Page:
Surprise, surprise… Ayako has gone missing. And people were really trying to tell me that that conversation she had with Shirou wasn’t suspiciously out of place. C’mon, I’ve seen enough of these stories to know how they work. I knew something would happen to her after she had such a banal chat with the main character. Anyway, Ayako was last seen arguing with Shinji, but of course, who doesn’t argue with Shinji? He’s one-dimensionally portrayed as the asshole of the story, after all. Still, he isn’t the only primary suspect. The story wouldn’t introduce the incredibly shady-looking Kuzuki-sensei if he wasn’t somehow involved as well. And that’s the thing that always gets me about how these characters are portrayed. If you’re trying to fit in — if you’re serious about pretending to be a high school teacher — wouldn’t you do a better job not to look so goddamn suspicious? You would, wouldn’t you? But in our fiction, there are always obvious tells just in case some people in the audience don’t catch on. As such, Kuzuki is obviously hiding something, but the characters within the universe itself are completely unaware. The end result feels unnatural. The audience is instead left wondering, “How did they not see this coming?”
Rin is a terrible actress. At first, she is completely shocked to see Shirou at school without Saber by his side. In other words, our wholesome hero is completely defenseless. Well, he’s got a few tricks up his sleeves, but he’s not a seasoned fighter by any means. He hasn’t been trained to kill. So when Rin sees Shirou again later that day, she charges at him. She fires spells at him that could seriously hurt… it’s just too bad that it is obvious from the get-go what the girl is trying to do. First, Shirou isn’t taking this seriously enough. Like Rin says, why the hell is he just wandering around an empty school without Saber by his side? Is he stupid or is he stupid? Second, if she can’t scare him off, she can at least force him to hand over his Command Seals, and thus forfeit the game. Either way, she will accomplish the same thing: protecting Shirou in the most tsundere way possible. ‘Cause again, he’s not a seasoned fighter. There’s no way an accomplished mage who has been raised to participate in this Holy Grail War would have any trouble with Shirou. It is so easy for Rider to get the upper-hand on the guy, so Rin has to be playin’. Yeah, she lands a few “hits,” but they’re nothing more than surface wounds. When Shirou actually suffered a serious injury in his attempt to shield Rin, she shows her true colors.
And that’s just the thing. There are attempts at misdirection here and there, but there are so many obvious tells in the story that you can’t possibly misinterpret these characters’ actions and motives. So long as you’re not a character within the universe, that is. Shirou, our wannabe hero of justice, is none the wiser. He doesn’t have much of a reaction either way, to be honest. He’s not clued in enough to see what Rin was trying to do, then when she suggests a truce between them, he doesn’t wonder about her hot-and-cold personality. Dude just goes with the flow. He’s kind of flat and uninteresting, which is sadly just par for the course when it comes to wholesome anime protagonists. I still wish the story had been centered around Rin instead, but that ship has sailed. Still, she’s more interesting than Shirou. Hell, Archer’s more interesting as well. But he’s not in this week’s episode, and he was barely in last week’s episode. Instead, we follow the boring hero of justice around so we can watch him talk to his classmates at school. Watch as he visits various locales and asks people about Ayato! Exciting! Thankfully, the action came fast and early this week, so the story’s pacing wasn’t too bogged down by Shirou’s attempts to play detective.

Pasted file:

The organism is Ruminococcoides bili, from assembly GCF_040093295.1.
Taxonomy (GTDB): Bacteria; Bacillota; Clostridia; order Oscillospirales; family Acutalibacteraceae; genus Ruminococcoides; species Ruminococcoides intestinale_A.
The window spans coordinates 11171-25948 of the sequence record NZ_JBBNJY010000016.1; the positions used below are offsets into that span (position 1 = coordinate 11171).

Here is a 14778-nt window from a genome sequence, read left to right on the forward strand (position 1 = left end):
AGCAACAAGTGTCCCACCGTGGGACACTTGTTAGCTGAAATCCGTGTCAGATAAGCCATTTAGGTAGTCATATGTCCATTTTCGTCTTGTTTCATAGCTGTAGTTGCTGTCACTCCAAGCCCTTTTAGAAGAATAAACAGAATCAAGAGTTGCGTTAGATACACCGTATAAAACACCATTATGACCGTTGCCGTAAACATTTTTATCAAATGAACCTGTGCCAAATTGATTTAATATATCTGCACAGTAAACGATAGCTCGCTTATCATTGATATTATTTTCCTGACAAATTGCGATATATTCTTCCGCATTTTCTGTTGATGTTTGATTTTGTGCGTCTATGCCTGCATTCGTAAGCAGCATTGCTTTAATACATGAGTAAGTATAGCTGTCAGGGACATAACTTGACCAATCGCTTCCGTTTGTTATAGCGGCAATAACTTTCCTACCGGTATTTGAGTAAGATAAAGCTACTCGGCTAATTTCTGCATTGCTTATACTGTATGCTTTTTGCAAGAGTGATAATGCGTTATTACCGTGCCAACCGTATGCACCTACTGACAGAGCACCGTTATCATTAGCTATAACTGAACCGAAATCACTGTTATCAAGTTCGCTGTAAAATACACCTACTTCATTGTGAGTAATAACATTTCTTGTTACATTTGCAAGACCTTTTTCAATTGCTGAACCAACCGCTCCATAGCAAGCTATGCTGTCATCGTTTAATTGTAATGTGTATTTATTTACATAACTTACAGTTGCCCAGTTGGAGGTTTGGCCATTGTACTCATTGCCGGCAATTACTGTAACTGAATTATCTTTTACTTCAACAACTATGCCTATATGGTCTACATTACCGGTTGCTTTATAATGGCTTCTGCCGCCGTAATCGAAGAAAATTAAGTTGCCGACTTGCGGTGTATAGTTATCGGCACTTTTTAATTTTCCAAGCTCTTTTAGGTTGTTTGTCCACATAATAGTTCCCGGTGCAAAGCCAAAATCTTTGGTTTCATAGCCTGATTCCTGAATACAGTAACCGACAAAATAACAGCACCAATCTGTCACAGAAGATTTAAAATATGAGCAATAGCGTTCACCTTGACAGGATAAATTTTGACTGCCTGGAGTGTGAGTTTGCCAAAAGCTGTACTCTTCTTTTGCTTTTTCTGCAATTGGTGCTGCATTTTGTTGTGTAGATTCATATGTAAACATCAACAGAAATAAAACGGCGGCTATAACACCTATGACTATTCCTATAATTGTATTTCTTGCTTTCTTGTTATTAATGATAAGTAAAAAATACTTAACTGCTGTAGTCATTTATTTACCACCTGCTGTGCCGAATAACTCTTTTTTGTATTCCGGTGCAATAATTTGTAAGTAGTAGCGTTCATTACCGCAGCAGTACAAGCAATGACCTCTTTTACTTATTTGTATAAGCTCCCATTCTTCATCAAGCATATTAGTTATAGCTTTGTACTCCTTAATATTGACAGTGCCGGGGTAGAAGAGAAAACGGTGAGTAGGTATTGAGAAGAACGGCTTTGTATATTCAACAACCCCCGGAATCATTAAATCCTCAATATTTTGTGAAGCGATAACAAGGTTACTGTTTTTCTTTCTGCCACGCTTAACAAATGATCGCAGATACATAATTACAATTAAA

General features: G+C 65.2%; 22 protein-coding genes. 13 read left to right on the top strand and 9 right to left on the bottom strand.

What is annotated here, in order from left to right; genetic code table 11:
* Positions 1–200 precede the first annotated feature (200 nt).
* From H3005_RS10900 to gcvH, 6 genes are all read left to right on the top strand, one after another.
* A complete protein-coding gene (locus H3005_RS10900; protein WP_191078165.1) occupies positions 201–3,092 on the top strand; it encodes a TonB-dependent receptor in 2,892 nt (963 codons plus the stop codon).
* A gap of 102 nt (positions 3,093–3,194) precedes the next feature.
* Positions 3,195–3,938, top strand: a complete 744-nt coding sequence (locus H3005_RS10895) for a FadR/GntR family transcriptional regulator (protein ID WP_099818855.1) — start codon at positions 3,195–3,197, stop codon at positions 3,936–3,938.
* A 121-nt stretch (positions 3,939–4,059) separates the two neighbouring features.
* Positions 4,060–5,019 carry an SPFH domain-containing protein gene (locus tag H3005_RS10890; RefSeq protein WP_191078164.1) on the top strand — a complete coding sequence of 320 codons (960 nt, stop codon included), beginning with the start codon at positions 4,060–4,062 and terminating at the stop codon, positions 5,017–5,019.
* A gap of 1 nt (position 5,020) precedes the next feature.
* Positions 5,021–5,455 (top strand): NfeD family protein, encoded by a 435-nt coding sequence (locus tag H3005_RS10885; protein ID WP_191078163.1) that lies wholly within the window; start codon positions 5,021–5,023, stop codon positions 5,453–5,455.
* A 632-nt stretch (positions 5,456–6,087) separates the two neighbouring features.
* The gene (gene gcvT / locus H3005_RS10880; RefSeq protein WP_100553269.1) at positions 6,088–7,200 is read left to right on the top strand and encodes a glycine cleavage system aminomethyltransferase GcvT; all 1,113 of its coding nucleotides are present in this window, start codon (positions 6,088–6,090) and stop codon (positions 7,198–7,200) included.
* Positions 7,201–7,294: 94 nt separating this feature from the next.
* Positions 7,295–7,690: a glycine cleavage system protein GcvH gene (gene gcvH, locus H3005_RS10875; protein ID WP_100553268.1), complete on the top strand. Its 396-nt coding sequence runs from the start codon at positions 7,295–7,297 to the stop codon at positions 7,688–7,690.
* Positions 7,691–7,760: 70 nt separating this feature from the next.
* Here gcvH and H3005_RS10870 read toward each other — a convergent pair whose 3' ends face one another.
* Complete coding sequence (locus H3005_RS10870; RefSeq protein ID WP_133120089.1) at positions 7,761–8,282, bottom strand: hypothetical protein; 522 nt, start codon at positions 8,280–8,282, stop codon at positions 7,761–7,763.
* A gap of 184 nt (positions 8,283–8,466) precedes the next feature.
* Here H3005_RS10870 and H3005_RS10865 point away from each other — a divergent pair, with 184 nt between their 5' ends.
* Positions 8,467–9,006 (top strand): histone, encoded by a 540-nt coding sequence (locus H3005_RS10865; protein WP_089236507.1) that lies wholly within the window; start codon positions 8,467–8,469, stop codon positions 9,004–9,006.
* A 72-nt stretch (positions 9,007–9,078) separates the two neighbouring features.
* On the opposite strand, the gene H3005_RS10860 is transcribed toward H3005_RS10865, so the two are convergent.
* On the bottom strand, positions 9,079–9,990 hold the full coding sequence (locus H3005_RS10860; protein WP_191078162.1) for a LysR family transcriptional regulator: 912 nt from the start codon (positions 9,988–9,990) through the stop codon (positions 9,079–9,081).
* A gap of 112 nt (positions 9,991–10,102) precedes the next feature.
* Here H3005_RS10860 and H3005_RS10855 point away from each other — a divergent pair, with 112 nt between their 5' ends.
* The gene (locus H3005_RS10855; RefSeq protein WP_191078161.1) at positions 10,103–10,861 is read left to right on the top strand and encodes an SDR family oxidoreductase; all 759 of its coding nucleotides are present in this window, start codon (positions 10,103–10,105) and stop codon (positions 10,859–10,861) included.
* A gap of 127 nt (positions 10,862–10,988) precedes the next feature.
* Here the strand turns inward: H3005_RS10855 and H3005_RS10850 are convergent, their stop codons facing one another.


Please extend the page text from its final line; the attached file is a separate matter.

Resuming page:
Unfortunately, the encounter with the new Servant ended abruptly when Rin showed up to save Shirou from getting his eyes gouged out. I guess the former retreated because she doesn’t know if it’ll quickly be a 3 vs. 1. Then after Shirou gets all bandaged up, he and Rin sit around and talk until the episode is over. Their conversation is nothing too compelling either. The gist is that Shirou’s father prioritized being a father over a mage, but when it’s done in such a dry conversation between Rin and Shirou, I’m not moved. I’m just bored. So anyway, the episode’s ending is a letdown. As always, the fight scenes are the show’s saving grace. They’re not amazing by themselves, but they’re amazing by anime’s standards. But outside them, the anime hasn’t done a very good job convincing me to care about Shirou’s fate whatsoever. In fact, he’s kind of a chump. In a visual novel, I imagine that since you control his actions, you can perhaps connect with the guy because you identify his actions as yours. In an anime adaptation, however, this crucial bit is missing. So it should’ve been bolstered with something else — something to make Shirou seem more appealing. At the moment, he’s just a dullard. Rin tries over and over to get him to wise up, but he opens up to her as if they’re best buddies or something. Oh well.